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Myanmar is a sovereign state in Southeast Asia bordered by Laos, Thailand, China, Bangladesh, and India. One third of Myanmar's total perimeter of 1,930 kilometres (1,200 miles) forms an uninterrupted coastline along the Bay of Bengal and the Andaman Sea. Myanmar's population of over 60 million makes it the world's 24th most populous country and, at 676,578 square kilometres (261,227 sq mi), it is the world's 40th largest country and the second largest in Southeast Asia.

For most of its independent years, the country has been engrossed in rampant ethnic strife and a myriad of Myanmar's ethnic groups have been involved in one of the world's longest-running unresolved civil wars. During this time, the United Nations and several other organizations have reported consistent and systematic human rights violations in the country. In 2011, the military junta was officially dissolved following a 2010 general election, and a nominally civilian government was installed. Although the military retains enormous influence through the constitution that was ratified in 2008, it has taken steps toward relinquishing control of the government.

Myanmar is a country rich in jade and gems, oil, natural gas and other mineral resources. In 2011, its GDP stood at US$53.14 billion and was estimated to be growing at an annual rate of 5.5%. Despite good economic growth, it is believed that Myanmar's economic potential won't be easily achieved due to the nation's lack of development. As of 2013, according to the Human Development Index (HDI), Myanmar has one of the lowest levels of human development in the world.

Myanmar has a population of about 56 million. Population figures are rough estimates because the last partial census, conducted by the Ministry of Home and Religious Affairs under the control of the military junta, was taken in 1983. There are over 53.42 million Buddhists, over 2.98 million Christians, over 2.27 million Muslims, over 300,000 Hindus and over 790,000 of those who believe in other religions in the country, according to an answer by Union Minister at Myanmar Parliament on 8 September 2011.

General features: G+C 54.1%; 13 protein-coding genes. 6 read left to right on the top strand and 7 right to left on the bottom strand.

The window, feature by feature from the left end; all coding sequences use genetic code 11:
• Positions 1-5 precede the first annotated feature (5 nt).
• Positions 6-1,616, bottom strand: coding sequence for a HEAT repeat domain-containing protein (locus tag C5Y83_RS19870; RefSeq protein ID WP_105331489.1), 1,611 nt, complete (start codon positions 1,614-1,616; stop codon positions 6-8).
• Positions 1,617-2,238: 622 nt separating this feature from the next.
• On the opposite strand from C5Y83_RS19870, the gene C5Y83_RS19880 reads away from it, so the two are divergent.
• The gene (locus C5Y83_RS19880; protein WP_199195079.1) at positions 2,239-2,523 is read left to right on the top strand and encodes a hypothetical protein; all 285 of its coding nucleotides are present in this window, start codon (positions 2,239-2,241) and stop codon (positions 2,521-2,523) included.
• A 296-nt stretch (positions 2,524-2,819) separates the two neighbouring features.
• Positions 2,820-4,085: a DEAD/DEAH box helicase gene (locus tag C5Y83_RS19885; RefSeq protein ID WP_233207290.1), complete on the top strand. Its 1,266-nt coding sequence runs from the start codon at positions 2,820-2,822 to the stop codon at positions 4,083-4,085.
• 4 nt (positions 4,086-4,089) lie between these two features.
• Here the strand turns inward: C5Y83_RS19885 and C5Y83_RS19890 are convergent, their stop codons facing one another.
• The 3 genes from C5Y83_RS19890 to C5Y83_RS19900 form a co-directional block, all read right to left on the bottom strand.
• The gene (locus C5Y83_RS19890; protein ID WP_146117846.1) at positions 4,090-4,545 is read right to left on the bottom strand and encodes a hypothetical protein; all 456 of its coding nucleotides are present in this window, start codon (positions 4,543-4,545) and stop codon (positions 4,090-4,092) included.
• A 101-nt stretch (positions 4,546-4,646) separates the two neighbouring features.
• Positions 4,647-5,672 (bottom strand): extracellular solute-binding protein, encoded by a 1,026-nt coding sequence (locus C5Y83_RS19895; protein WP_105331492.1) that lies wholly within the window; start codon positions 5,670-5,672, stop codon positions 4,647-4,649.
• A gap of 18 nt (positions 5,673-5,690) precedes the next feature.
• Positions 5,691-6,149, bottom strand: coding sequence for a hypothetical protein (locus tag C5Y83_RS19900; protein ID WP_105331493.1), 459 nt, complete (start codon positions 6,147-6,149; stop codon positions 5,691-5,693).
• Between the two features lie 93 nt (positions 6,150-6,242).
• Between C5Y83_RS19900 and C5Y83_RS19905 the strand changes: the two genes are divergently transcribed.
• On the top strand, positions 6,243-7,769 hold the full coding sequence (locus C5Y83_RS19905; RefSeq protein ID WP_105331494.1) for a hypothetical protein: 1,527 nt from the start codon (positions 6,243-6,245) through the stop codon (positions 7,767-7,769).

Climate
Limestone landscape of Mon StateMuch of the country lies between the Tropic of Cancer and the Equator. It lies in the monsoon region of Asia, with its coastal regions receiving over 5,000 mm (196.9 in) of rain annually. Annual rainfall in the delta region is approximately 2,500 mm (98.4 in), while average annual rainfall in the Dry Zone, which is located in central Myanmar, is less than 1,000 mm (39.4 in). Northern regions of the country are the coolest, with average temperatures of 21 °C (70 °F). Coastal and delta regions have an average maximum temperature of 32 °C (89.6 °F).

Religion
Many religions are practised in Myanmar. Religious edifices and orders have been in existence for many years. Festivals can be held on a grand scale. The Christian and Muslim populations do, however, face religious persecution and it is hard, if not impossible, for non-Buddhists to join the army or get government jobs, the main route to success in the country. Such persecution and targeting of civilians is particularly notable in Eastern Myanmar, where over 3000 villages have been destroyed in the past ten years. More than 200,000 Rohingya Muslims have fled to Bangladesh over the last 20 years to escape persecution.

Economy
The country is one of the poorest nations in Southeast Asia, suffering from decades of stagnation, mismanagement and isolation. The lack of an educated workforce skilled in modern technology contributes to the growing problems of the economy. The country lacks adequate infrastructure. Goods travel primarily across the Thai border (where most illegal drugs are exported) and along the Irrawaddy River. Railways are old and rudimentary, with few repairs since their construction in the late 19th century. Highways are normally unpaved, except in the major cities. Energy shortages are common throughout the country including in Yangon and only 25% of the country's population has electricity. The military government has the majority stakeholder position in all of the major industrial corporations of the country (from oil production and consumer goods to transportation and tourism).The national currency is Kyat. Inflation averaged 30.1% between 2005 and 2007. Inflation is a serious problem for the economy. In 2010–2011, Bangladesh exported products worth $9.65 million to Myanmar against its import of $179 million. The annual import of medicine and medical equipment to Burma during the 2000s was 160 million USD.

In recent years, both China and India have attempted to strengthen ties with the government for economic benefit. Many nations, including the United States and Canada, and the European Union, have imposed investment and trade sanctions on Burma. The United States and European Union eased most of their sanctions in 2012. Foreign investment comes primarily from China, Singapore, the Philippines, South Korea, India, and Thailand.

 


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